Upon the Hoquiam River, in Grays Harbor County, where the fresh water empties into the sea, is the little town of Hoquiam, Washington. From its earliest history through the rough-and-tumble era of lumber barons and labor radicals, Hoquiam’s history has been inextricably tied to the vast, dense woods that surround the town. And although the woods produced a great bounty for a few well-placed individuals, boom and bust cycles and exploitation bred unemployment, poverty, and scores of industrial accidents among the great majority of the region’s peoples. Through the depressions and federal logging restrictions Hoquiam has persisted as a small lumber town, one that today lives up to its motto: “Rebuilding Our Proud Past with A Promising Tomorrow.”
In the region now called Grays Harbor County, indigenous peoples lived for hundreds of years in advance of white settlement. There, the Quinault, Humptulips, Wynoochee, and Chehalis Indian tribes all thrived in the lush forests, along the river banks, and on the beaches, where hunting, fishing, and gathering provided easy and abundant food sources. According to Grays Harbor historian Ed Van Syckle, the Humptulips tribe may have controlled the Hoquiam river valley, "but there are indications that the Hoquiam Indians considered themselves a distinct group" (Van Syckle, River Pioneers, 56).
Because of the bounty provided from the natural environment, most tribes had ample leisure time to craft rich cultural traditions, including the potlatch, an elaborate ceremony hosted by a tribal elite to demonstrate his prosperity by spreading it among his invited guests. Many members of these tribes were skilled woodworkers: Their ability to cut and shape the region's most extensive resource, including cedar houses and canoes, was as finely tuned as anywhere else on Earth. Local indigenous groups were responsible for many of the place names in and around Hoquiam. “Hoquiam” itself was the name of a local tribe, and the towns of Humptulips, Quinault, and Satsop were all derived from tribal names.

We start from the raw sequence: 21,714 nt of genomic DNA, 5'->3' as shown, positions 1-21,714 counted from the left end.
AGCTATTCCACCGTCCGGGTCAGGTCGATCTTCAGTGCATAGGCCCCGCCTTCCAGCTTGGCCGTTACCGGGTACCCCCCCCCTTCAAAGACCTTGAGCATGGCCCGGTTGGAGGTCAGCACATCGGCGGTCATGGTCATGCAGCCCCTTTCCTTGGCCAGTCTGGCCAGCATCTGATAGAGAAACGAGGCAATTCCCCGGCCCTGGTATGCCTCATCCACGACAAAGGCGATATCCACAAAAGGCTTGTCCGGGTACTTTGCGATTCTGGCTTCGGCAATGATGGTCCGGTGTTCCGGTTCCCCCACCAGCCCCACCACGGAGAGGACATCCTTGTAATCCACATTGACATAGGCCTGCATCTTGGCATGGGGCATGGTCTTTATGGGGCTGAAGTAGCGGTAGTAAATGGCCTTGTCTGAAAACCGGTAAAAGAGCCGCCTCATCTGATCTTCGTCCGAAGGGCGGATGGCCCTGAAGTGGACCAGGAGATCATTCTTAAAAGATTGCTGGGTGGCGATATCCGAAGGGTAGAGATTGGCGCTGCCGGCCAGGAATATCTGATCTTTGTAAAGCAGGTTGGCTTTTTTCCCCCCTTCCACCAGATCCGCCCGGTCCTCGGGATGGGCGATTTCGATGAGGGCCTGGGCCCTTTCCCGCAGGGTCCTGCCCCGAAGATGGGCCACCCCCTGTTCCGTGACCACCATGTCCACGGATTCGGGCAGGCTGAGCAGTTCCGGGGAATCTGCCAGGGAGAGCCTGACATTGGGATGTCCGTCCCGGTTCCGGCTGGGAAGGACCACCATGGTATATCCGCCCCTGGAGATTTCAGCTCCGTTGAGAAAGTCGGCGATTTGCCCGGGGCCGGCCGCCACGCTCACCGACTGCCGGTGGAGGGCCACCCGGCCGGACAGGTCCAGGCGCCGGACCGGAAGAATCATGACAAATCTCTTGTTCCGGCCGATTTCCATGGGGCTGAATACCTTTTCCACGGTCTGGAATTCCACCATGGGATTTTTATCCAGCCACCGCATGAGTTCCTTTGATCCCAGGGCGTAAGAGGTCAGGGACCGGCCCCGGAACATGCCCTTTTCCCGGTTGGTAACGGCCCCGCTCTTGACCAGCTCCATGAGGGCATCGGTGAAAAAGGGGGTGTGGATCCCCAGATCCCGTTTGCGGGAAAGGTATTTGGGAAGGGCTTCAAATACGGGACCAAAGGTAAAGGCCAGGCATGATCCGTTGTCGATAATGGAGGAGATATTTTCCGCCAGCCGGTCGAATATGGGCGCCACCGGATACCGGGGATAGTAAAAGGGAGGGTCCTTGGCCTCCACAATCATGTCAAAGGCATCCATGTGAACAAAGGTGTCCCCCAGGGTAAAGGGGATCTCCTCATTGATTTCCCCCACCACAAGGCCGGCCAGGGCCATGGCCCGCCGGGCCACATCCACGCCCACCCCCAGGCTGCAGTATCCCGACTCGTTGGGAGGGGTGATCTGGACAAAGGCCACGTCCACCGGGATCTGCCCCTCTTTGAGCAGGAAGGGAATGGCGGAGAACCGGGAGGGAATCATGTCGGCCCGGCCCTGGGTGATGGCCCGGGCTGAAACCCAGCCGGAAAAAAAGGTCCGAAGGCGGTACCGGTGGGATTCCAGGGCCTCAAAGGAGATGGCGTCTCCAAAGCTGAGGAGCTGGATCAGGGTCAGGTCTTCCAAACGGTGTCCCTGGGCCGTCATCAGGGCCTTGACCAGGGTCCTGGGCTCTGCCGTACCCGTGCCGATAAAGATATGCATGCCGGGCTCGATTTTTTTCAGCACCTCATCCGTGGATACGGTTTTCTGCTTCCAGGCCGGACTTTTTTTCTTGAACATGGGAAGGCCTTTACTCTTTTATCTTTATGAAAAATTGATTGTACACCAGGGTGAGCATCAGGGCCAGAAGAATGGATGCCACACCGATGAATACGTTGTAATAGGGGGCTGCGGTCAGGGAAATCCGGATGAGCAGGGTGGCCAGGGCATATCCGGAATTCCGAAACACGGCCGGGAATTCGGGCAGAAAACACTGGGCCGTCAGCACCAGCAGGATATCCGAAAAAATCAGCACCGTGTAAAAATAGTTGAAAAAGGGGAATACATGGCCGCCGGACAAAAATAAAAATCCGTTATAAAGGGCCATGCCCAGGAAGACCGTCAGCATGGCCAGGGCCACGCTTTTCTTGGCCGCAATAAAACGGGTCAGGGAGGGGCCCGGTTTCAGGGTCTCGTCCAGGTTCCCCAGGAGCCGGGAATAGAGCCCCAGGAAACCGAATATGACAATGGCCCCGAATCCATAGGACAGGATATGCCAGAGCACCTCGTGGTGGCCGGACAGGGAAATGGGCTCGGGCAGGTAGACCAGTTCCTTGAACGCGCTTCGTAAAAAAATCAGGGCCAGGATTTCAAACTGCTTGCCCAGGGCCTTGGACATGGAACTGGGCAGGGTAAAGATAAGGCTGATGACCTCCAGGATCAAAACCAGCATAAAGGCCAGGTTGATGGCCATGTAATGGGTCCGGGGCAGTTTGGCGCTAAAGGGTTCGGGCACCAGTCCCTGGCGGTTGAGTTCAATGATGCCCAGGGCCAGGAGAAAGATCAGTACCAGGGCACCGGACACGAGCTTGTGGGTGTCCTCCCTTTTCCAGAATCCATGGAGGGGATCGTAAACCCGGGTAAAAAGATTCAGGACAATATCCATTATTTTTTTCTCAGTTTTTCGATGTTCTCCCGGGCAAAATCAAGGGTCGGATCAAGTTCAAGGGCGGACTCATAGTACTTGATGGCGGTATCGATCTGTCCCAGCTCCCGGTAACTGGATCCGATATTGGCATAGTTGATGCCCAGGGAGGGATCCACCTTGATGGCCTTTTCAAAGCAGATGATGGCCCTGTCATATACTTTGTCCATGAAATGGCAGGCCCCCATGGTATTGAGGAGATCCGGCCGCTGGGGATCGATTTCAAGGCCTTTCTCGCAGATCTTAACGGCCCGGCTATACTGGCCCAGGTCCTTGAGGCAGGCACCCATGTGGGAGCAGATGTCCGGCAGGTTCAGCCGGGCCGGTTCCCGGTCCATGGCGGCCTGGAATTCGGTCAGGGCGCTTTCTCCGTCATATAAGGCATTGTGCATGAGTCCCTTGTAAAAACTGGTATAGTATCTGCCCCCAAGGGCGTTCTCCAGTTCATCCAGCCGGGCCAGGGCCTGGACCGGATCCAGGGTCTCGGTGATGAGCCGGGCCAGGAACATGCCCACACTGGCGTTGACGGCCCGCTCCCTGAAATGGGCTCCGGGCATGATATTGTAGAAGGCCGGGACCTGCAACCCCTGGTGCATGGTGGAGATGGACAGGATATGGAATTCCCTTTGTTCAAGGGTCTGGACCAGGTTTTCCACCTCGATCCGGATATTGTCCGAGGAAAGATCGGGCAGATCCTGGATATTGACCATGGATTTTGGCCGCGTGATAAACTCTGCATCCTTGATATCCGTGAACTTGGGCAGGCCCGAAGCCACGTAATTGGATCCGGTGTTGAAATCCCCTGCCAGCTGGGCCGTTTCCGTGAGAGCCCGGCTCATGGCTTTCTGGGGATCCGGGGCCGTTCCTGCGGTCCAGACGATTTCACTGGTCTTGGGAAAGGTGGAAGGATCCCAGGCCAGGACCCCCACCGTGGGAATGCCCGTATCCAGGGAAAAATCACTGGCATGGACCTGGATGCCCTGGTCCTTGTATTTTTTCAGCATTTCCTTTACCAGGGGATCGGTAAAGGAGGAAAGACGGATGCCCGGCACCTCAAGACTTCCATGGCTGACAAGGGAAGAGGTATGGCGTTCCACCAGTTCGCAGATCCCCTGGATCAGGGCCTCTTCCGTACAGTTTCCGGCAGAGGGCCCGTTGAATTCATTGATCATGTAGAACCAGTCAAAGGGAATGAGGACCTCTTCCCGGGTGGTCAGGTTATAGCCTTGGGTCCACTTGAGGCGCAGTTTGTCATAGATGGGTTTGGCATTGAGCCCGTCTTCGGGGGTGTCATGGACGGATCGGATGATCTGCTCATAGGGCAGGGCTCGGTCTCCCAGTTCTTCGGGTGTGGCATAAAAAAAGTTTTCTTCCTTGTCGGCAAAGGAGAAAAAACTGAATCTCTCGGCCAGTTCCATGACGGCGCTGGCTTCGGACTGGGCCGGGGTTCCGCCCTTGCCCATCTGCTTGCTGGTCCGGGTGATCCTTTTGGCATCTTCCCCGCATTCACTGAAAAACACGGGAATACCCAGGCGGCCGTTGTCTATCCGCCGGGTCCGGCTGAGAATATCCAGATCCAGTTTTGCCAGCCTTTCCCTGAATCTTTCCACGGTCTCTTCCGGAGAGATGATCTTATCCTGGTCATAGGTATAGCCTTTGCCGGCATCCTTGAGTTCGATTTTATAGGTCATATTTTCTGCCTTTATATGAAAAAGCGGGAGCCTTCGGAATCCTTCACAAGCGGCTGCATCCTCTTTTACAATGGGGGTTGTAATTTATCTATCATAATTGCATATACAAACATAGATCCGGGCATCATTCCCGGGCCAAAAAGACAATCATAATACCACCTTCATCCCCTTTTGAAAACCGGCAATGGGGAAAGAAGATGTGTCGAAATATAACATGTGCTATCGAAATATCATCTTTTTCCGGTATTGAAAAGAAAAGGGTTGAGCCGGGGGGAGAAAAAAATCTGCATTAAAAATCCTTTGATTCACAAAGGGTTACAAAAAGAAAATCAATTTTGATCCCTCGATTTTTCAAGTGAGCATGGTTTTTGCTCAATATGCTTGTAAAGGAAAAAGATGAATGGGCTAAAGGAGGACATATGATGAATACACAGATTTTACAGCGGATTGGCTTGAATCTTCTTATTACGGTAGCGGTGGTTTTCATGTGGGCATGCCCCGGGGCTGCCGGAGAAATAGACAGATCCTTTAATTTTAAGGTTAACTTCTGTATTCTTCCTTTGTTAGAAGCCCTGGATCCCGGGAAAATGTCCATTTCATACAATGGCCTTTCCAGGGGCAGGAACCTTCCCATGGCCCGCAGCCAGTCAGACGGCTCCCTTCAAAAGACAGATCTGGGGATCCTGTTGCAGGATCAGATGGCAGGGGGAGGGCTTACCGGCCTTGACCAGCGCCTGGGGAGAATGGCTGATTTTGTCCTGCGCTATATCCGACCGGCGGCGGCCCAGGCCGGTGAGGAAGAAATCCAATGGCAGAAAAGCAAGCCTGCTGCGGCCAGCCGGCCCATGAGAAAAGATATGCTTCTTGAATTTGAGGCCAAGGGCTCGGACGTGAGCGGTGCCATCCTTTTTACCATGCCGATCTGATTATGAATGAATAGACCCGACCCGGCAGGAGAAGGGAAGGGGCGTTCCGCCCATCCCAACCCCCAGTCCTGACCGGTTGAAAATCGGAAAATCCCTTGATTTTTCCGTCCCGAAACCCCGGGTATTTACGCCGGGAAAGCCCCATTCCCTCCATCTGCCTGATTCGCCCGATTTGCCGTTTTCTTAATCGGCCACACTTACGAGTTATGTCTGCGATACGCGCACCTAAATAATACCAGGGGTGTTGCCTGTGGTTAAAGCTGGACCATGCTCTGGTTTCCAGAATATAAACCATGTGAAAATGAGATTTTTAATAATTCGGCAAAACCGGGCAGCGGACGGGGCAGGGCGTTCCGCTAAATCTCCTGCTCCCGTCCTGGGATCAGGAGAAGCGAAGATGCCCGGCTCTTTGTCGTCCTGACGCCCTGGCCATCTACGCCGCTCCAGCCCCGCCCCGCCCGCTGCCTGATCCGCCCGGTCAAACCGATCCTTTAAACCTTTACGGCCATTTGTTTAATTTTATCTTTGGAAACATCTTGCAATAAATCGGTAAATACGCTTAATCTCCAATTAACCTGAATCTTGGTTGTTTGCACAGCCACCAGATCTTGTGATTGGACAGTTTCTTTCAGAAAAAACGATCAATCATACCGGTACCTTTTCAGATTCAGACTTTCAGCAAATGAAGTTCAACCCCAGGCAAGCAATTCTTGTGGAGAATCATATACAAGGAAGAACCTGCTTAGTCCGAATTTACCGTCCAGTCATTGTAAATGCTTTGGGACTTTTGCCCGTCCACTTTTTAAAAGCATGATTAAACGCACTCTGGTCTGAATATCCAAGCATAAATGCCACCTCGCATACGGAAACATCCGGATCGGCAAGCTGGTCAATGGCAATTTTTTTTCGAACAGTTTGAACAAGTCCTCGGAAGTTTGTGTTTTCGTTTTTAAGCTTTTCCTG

As with indigenous peoples the world over, the spread of European pathogens was the most responsible for the rapid decline in coastal Indian populations during the nineteenth century. Evidence stemming from a myth as retold by Lucy Heck, a Humptulips Indian, suggests the possibility of successive small-pox epidemics inflicting great damage on coastal Washington tribes shortly before 1830. No specific figures on the loss of Grays Harbor tribes are available for an 1853 epidemic, but testimony provided by Bob Pope, a Quinault Indian informant, indicated that much of his tribe was wiped out by an epidemic that swept through the region near that date.
Wars, too, took their toll on Indian groups. In his book The River Pioneers, Ed Van Syckle captured a number of early settlers’ and Indians’ stories of inter-tribal raids and battles, including several involving the Chehalis Tribe. During the 1850s, as news of Indian raids and killings in other parts of the territory filtered to the early white settlers on Grays Harbor, they worried over the possibility of conflict with local tribes. A number of these settlers, including Martha Medcalf, one of the white women to settle in Grays Harbor, filled their journals with entries attesting to their fear of Natives and their dutiful, armed watches for Indian raiders.
What disease could not accomplish was done by treaties signed and enforced by federal agents. In January 1856, after months of intimidation and prodding by Washington governor and Indian agent Isaac Stevens (1818-1862), several coastal tribes signed treaties that led to or confirmed a number of reservations, including the Quinault reservation, which is located in northwest Grays Harbor County and stretches slightly into southwest Jefferson County. A number of tribes, including the Chehalis, refused the agreement and became what were known as "non-treaty Indians," a designation that deprived them of even the meager provisions of federal beef, blankets, and land provided to "treaty Indians" (Van Syckle, River Pioneers, 64).
Despite American imperial conquest over their lands, the ravages of disease, and being pushed onto reserves, many Indians were able to survive and even resist white domination. The Humptulips peoples flatly refused to sign treaties with whites and refused to leave their ancestral homelands. During treaty negotiations with Governor Stevens held in Cosmopolis during February 1855, tribal leaders proved themselves to be tough bargainers, refusing to kowtow to the federal agent. Others smuggled alcohol into camp as a direct affront to Stevens. who had banned its consumption during negotiations.
The first white man to settle in what is now Hoquiam was James Karr, who moved into Grays Harbor from Oregon in 1859. He was joined shortly thereafter by Ed Campbell (1835-1919), who in 1867, applied for and received a post office at the mouth of the Hoquiam River. While applying for the post office Campbell was forced to choose a name for the settlement that was already almost a decade old. After some wrangling over the spelling, Campbell chose the name “Hoquiam,” the word local Indians used for the river, although previously the word had most commonly been spelled “Hokium.”